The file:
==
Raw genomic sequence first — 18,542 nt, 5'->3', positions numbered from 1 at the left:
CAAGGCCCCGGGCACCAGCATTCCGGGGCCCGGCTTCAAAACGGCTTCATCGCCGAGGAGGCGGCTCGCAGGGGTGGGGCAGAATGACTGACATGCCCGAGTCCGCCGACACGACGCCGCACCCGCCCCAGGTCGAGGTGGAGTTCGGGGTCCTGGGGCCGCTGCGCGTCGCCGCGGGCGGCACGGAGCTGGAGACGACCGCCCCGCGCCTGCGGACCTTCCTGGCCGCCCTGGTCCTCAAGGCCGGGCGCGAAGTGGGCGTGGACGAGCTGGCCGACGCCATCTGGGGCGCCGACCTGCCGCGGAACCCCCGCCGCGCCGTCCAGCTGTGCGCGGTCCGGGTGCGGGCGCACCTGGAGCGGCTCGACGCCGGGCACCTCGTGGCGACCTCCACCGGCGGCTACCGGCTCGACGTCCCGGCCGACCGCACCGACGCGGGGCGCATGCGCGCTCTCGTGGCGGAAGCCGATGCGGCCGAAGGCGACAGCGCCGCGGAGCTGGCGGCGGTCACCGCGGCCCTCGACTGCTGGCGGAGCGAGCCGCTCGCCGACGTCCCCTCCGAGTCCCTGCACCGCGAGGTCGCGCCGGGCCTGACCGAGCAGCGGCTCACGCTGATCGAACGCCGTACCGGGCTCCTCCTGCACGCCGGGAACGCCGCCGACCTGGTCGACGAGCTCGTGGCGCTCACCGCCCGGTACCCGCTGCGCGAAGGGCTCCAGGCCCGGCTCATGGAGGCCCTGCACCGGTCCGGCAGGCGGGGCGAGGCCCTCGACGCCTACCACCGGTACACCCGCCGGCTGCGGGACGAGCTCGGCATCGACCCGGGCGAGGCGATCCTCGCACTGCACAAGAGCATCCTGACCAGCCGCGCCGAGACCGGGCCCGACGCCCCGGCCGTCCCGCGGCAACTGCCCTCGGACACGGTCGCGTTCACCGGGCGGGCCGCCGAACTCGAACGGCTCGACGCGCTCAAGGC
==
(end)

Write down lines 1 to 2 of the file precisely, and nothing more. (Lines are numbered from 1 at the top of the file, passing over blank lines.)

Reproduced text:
Raw genomic sequence first — 18,542 nt, 5'->3', positions numbered from 1 at the left:
CAAGGCCCCGGGCACCAGCATTCCGGGGCCCGGCTTCAAAACGGCTTCATCGCCGAGGAGGCGGCTCGCAGGGGTGGGGCAGAATGACTGACATGCCCGAGTCCGCCGACACGACGCCGCACCCGCCCCAGGTCGAGGTGGAGTTCGGGGTCCTGGGGCCGCTGCGCGTCGCCGCGGGCGGCACGGAGCTGGAGACGACCGCCCCGCGCCTGCGGACCTTCCTGGCCGCCCTGGTCCTCAAGGCCGGGCGCGAAGTGGGCGTGGACGAGCTGGCCGACGCCATCTGGGGCGCCGACCTGCCGCGGAACCCCCGCCGCGCCGTCCAGCTGTGCGCGGTCCGGGTGCGGGCGCACCTGGAGCGGCTCGACGCCGGGCACCTCGTGGCGACCTCCACCGGCGGCTACCGGCTCGACGTCCCGGCCGACCGCACCGACGCGGGGCGCATGCGCGCTCTCGTGGCGGAAGCCGATGCGGCCGAAGGCGACAGCGCCGCGGAGCTGGCGGCGGTCACCGCGGCCCTCGACTGCTGGCGGAGCGAGCCGCTCGCCGACGTCCCCTCCGAGTCCCTGCACCGCGAGGTCGCGCCGGGCCTGACCGAGCAGCGGCTCACGCTGATCGAACGCCGTACCGGGCTCCTCCTGCACGCCGGGAACGCCGCCGACCTGGTCGACGAGCTCGTGGCGCTCACCGCCCGGTACCCGCTGCGCGAAGGGCTCCAGGCCCGGCTCATGGAGGCCCTGCACCGGTCCGGCAGGCGGGGCGAGGCCCTCGACGCCTACCACCGGTACACCCGCCGGCTGCGGGACGAGCTCGGCATCGACCCGGGCGAGGCGATCCTCGCACTGCACAAGAGCATCCTGACCAGCCGCGCCGAGACCGGGCCCGACGCCCCGGCCGTCCCGCGGCAACTGCCCTCGGACACGGTCGCGTTCACCGGGCGGGCCGCCGAACTCGAACGGCTCGACGCGCTCAAGGC